The main structure of the floating TriPod base that will keep the SeaPod and EcoPod afloat is made of large steel tubes that are cut and welded together to create one solid structure. These tubes start their lives as a flat sheet of steel before being rolled into the tubes that you can see us working with here.
When making the perpendicular connections where the outriggers are welded to the central hub, we have to cut a hole in the hub so that the outriggers can be properly inserted and welded together so that everything has the structural strength that it needs. When building traditional wood framed houses, you can simply use a saw to cut the wood, but we don’t have that luxury when working with steel.
Due to the thickness and hardness of steel, the best way to cut it is with fire. We use oxy-acetylene torches to cut the steel. This process works by using the torch to heat the steel until it is in a molten state, then the pressure from the torch blows the liquid out and we are left with a fairly smooth cut. The torch only heats a small area so it allows us to have a very small and precise cut.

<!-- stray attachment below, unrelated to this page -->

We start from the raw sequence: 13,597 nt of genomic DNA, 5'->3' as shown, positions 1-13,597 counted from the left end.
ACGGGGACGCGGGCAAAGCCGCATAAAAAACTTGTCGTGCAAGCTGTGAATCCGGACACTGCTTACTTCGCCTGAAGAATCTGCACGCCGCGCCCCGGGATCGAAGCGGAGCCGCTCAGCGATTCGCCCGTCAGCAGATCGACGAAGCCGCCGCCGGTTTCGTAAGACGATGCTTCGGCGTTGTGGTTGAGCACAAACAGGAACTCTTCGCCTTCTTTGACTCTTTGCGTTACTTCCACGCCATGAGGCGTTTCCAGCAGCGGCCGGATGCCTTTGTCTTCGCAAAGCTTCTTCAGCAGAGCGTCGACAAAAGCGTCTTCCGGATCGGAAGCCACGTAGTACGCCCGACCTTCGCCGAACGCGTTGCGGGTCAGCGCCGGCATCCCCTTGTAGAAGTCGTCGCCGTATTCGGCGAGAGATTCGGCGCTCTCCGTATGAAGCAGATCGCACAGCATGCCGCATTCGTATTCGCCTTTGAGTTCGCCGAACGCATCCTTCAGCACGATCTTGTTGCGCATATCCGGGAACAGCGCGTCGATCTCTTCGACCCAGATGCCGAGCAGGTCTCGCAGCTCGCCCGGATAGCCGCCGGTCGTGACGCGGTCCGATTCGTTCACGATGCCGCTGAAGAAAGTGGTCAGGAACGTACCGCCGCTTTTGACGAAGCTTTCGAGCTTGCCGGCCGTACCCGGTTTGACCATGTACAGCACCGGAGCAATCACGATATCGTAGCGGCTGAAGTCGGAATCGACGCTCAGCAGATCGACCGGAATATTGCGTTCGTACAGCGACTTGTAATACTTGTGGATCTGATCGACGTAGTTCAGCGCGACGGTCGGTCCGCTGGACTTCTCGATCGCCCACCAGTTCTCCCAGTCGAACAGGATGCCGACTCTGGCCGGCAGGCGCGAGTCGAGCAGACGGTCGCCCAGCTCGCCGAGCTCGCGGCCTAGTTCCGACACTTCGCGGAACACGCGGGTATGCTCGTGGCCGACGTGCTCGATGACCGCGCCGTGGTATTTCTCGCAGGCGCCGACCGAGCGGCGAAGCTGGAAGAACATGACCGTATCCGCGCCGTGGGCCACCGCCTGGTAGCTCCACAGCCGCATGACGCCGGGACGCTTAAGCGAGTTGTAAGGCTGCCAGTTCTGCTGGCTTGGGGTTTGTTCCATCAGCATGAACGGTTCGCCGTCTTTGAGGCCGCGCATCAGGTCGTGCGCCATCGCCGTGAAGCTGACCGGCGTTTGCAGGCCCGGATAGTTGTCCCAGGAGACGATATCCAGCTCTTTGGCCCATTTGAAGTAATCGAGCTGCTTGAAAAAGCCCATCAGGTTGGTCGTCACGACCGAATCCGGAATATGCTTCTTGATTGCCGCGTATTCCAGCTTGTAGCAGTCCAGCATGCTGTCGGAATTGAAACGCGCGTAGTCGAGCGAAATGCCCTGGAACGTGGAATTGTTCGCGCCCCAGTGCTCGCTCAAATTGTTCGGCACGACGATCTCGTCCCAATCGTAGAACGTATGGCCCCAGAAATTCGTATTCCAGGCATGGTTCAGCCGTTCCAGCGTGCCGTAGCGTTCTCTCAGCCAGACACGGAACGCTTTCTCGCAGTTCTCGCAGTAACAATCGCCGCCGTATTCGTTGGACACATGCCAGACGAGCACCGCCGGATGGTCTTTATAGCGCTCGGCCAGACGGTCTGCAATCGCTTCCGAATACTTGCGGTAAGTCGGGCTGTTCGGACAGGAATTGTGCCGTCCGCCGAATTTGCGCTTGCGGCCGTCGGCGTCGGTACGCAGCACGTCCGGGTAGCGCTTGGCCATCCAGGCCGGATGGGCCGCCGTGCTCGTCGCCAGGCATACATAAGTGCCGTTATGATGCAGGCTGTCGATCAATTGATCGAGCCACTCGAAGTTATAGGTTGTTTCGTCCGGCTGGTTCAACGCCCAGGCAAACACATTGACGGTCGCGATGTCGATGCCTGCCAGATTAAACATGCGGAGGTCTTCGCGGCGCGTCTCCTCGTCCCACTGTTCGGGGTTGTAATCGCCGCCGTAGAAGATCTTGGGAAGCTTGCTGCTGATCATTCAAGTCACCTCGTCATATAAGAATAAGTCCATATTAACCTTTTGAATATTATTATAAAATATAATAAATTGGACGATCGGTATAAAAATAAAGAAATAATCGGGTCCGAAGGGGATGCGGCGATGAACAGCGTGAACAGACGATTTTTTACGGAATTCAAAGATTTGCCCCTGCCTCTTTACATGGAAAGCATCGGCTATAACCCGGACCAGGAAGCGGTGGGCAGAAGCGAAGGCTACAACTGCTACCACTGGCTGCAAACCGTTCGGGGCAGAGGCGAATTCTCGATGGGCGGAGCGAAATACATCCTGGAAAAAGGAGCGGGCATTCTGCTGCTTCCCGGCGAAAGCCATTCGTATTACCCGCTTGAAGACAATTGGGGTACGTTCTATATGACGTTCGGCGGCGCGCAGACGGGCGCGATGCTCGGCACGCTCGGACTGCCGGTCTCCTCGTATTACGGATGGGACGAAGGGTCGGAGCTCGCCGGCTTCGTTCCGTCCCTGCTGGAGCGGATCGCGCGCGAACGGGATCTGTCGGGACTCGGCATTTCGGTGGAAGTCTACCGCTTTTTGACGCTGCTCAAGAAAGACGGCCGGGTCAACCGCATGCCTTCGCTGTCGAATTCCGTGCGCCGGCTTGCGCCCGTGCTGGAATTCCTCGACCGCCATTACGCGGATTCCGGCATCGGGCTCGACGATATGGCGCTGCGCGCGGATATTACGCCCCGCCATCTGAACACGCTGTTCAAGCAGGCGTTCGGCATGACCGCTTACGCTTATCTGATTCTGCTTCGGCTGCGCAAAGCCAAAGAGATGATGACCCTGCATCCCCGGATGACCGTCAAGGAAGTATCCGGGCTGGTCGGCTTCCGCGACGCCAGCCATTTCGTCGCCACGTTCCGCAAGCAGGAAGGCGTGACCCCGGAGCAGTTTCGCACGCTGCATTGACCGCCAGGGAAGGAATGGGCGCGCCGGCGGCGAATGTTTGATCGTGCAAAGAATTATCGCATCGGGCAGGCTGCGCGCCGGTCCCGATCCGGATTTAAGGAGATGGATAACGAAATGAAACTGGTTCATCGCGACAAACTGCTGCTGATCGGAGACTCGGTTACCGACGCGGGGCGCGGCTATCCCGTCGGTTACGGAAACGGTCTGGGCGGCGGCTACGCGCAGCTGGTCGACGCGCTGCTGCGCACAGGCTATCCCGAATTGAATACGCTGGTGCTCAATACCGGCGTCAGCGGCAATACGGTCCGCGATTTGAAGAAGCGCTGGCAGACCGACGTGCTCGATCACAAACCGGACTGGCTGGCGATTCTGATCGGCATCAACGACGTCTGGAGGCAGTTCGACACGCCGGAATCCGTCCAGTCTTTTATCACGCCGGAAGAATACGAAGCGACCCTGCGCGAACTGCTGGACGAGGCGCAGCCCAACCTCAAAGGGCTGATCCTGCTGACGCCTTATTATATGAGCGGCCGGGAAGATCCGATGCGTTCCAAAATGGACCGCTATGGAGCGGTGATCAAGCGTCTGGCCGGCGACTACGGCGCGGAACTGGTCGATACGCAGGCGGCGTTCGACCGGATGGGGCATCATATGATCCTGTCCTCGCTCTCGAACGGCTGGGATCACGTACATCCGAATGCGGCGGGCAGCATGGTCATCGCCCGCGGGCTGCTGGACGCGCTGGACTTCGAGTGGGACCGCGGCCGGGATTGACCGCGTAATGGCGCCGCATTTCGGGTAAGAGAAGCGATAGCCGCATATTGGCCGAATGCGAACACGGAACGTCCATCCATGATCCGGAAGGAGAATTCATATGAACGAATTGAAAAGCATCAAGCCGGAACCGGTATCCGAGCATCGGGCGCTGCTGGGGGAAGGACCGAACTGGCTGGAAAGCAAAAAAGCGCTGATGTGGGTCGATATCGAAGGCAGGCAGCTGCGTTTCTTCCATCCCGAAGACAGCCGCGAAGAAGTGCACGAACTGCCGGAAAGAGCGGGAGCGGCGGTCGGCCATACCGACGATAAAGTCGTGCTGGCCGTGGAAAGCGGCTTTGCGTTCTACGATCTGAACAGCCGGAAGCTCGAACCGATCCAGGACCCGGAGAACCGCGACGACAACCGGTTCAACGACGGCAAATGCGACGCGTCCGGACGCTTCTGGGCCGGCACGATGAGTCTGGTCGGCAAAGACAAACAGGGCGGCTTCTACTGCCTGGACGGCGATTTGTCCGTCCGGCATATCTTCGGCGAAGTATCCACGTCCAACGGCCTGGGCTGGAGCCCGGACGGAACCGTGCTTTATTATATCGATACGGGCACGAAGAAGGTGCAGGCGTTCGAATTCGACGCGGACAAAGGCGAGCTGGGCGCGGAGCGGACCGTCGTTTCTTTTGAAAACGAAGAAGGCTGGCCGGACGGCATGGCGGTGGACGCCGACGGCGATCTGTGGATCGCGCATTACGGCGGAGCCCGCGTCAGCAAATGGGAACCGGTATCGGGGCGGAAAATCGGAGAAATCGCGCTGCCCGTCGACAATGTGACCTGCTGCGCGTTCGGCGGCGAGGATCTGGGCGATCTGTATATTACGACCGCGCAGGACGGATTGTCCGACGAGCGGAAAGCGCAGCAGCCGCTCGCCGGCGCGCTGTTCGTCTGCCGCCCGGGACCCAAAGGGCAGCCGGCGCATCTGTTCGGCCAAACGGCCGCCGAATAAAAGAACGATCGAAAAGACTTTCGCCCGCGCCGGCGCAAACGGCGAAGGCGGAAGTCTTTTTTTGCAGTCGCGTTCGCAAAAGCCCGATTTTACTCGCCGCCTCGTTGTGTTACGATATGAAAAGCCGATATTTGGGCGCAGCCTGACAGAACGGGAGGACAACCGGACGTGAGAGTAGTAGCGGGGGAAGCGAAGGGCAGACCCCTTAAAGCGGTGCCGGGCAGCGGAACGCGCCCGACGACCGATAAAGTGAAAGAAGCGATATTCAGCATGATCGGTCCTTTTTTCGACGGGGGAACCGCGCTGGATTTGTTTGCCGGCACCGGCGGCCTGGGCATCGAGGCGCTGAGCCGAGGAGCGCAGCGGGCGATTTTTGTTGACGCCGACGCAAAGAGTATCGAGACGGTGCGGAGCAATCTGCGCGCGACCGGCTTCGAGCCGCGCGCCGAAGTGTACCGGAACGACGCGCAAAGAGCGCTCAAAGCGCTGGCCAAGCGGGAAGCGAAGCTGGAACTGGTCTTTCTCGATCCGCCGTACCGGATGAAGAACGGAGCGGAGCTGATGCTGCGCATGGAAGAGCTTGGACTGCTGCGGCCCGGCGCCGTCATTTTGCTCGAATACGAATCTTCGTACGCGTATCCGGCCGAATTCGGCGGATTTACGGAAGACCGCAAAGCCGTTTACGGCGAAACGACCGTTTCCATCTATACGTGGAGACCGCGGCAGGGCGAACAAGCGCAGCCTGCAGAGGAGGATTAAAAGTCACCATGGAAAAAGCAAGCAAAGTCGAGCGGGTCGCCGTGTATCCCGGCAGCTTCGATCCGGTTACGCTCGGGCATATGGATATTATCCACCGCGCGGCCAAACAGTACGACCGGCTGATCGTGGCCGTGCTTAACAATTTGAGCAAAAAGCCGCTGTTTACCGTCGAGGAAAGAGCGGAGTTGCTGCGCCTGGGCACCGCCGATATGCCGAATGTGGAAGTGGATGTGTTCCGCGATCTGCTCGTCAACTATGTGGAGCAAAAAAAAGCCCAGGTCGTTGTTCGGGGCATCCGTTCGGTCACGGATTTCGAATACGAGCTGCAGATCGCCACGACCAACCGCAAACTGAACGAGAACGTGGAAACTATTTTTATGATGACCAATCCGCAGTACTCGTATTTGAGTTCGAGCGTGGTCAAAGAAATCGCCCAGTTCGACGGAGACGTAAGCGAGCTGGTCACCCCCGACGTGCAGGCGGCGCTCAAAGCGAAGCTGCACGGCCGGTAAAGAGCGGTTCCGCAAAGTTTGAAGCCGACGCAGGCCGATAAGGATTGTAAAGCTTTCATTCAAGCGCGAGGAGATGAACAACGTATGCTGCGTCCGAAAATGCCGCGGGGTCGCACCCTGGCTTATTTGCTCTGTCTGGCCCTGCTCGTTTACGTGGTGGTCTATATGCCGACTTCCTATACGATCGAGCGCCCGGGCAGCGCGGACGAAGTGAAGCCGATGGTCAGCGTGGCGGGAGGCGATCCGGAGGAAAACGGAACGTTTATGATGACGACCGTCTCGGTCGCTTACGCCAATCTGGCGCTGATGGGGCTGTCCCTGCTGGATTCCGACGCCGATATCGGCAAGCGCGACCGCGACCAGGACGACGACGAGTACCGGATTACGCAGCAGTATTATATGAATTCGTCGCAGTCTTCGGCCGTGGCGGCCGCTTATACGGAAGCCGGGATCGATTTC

Another challenge with these cuts is that we are cutting a “flat” hole into a curved surface. So we can’t just draw a circle and cut it out. The shape is not quite a perfect circle due to the curvature of the steel tubes. We have created a jig which is basically a fiberglass stencil that we can lay on the surface of the tube and trace around to mark our hole. This method allows us to have the same size hole, every time.
Our team has been hard at work here at the factory and we are making great progress. Our team is becoming more efficient as we get more practice and everything is moving a little quicker every day. Be sure to subscribe to our newsletter and follow along in the blog to watch these steel tubes become Ocean Builders TriPod bases!